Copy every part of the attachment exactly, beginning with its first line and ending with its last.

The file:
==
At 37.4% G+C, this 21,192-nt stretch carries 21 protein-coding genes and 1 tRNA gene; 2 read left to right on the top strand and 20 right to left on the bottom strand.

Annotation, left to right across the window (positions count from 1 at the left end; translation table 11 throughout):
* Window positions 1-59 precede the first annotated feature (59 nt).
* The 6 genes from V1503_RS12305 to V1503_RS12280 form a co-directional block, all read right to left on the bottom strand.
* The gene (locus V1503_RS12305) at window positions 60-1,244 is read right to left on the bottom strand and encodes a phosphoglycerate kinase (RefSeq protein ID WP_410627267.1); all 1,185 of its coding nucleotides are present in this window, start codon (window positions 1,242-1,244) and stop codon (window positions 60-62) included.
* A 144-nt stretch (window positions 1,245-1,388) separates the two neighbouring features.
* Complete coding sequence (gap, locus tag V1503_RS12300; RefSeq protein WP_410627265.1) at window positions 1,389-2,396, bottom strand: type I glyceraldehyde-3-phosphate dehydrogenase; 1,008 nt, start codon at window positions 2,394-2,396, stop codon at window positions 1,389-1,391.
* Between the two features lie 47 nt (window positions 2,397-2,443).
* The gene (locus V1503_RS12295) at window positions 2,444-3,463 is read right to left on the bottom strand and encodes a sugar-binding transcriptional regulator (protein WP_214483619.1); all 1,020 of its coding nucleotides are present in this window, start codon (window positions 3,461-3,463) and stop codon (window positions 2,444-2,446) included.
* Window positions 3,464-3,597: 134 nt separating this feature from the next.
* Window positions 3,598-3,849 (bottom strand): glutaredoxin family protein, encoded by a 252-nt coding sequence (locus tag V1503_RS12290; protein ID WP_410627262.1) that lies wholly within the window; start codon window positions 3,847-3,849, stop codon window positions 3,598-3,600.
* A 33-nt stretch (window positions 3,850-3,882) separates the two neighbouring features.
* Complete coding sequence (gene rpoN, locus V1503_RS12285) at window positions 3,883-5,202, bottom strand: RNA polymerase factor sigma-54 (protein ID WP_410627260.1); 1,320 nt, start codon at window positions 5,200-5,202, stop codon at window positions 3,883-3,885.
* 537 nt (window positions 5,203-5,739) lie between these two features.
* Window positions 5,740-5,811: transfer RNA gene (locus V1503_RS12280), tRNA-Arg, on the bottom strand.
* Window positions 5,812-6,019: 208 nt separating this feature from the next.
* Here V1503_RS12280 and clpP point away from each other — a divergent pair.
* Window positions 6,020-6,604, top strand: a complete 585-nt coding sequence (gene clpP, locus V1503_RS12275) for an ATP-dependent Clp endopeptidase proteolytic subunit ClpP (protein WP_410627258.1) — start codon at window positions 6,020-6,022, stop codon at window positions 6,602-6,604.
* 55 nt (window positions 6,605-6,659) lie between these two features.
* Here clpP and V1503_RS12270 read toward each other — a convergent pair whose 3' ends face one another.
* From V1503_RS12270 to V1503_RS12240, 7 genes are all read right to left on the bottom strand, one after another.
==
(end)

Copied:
At 37.4% G+C, this 21,192-nt stretch carries 21 protein-coding genes and 1 tRNA gene; 2 read left to right on the top strand and 20 right to left on the bottom strand.

Annotation, left to right across the window (positions count from 1 at the left end; translation table 11 throughout):
* Window positions 1-59 precede the first annotated feature (59 nt).
* The 6 genes from V1503_RS12305 to V1503_RS12280 form a co-directional block, all read right to left on the bottom strand.
* The gene (locus V1503_RS12305) at window positions 60-1,244 is read right to left on the bottom strand and encodes a phosphoglycerate kinase (RefSeq protein ID WP_410627267.1); all 1,185 of its coding nucleotides are present in this window, start codon (window positions 1,242-1,244) and stop codon (window positions 60-62) included.
* A 144-nt stretch (window positions 1,245-1,388) separates the two neighbouring features.
* Complete coding sequence (gap, locus tag V1503_RS12300; RefSeq protein WP_410627265.1) at window positions 1,389-2,396, bottom strand: type I glyceraldehyde-3-phosphate dehydrogenase; 1,008 nt, start codon at window positions 2,394-2,396, stop codon at window positions 1,389-1,391.
* Between the two features lie 47 nt (window positions 2,397-2,443).
* The gene (locus V1503_RS12295) at window positions 2,444-3,463 is read right to left on the bottom strand and encodes a sugar-binding transcriptional regulator (protein WP_214483619.1); all 1,020 of its coding nucleotides are present in this window, start codon (window positions 3,461-3,463) and stop codon (window positions 2,444-2,446) included.
* Window positions 3,464-3,597: 134 nt separating this feature from the next.
* Window positions 3,598-3,849 (bottom strand): glutaredoxin family protein, encoded by a 252-nt coding sequence (locus tag V1503_RS12290; protein ID WP_410627262.1) that lies wholly within the window; start codon window positions 3,847-3,849, stop codon window positions 3,598-3,600.
* A 33-nt stretch (window positions 3,850-3,882) separates the two neighbouring features.
* Complete coding sequence (gene rpoN, locus V1503_RS12285) at window positions 3,883-5,202, bottom strand: RNA polymerase factor sigma-54 (protein ID WP_410627260.1); 1,320 nt, start codon at window positions 5,200-5,202, stop codon at window positions 3,883-3,885.
* 537 nt (window positions 5,203-5,739) lie between these two features.
* Window positions 5,740-5,811: transfer RNA gene (locus V1503_RS12280), tRNA-Arg, on the bottom strand.
* Window positions 5,812-6,019: 208 nt separating this feature from the next.
* Here V1503_RS12280 and clpP point away from each other — a divergent pair.
* Window positions 6,020-6,604, top strand: a complete 585-nt coding sequence (gene clpP, locus V1503_RS12275) for an ATP-dependent Clp endopeptidase proteolytic subunit ClpP (protein WP_410627258.1) — start codon at window positions 6,020-6,022, stop codon at window positions 6,602-6,604.
* 55 nt (window positions 6,605-6,659) lie between these two features.
* Here clpP and V1503_RS12270 read toward each other — a convergent pair whose 3' ends face one another.
* From V1503_RS12270 to V1503_RS12240, 7 genes are all read right to left on the bottom strand, one after another.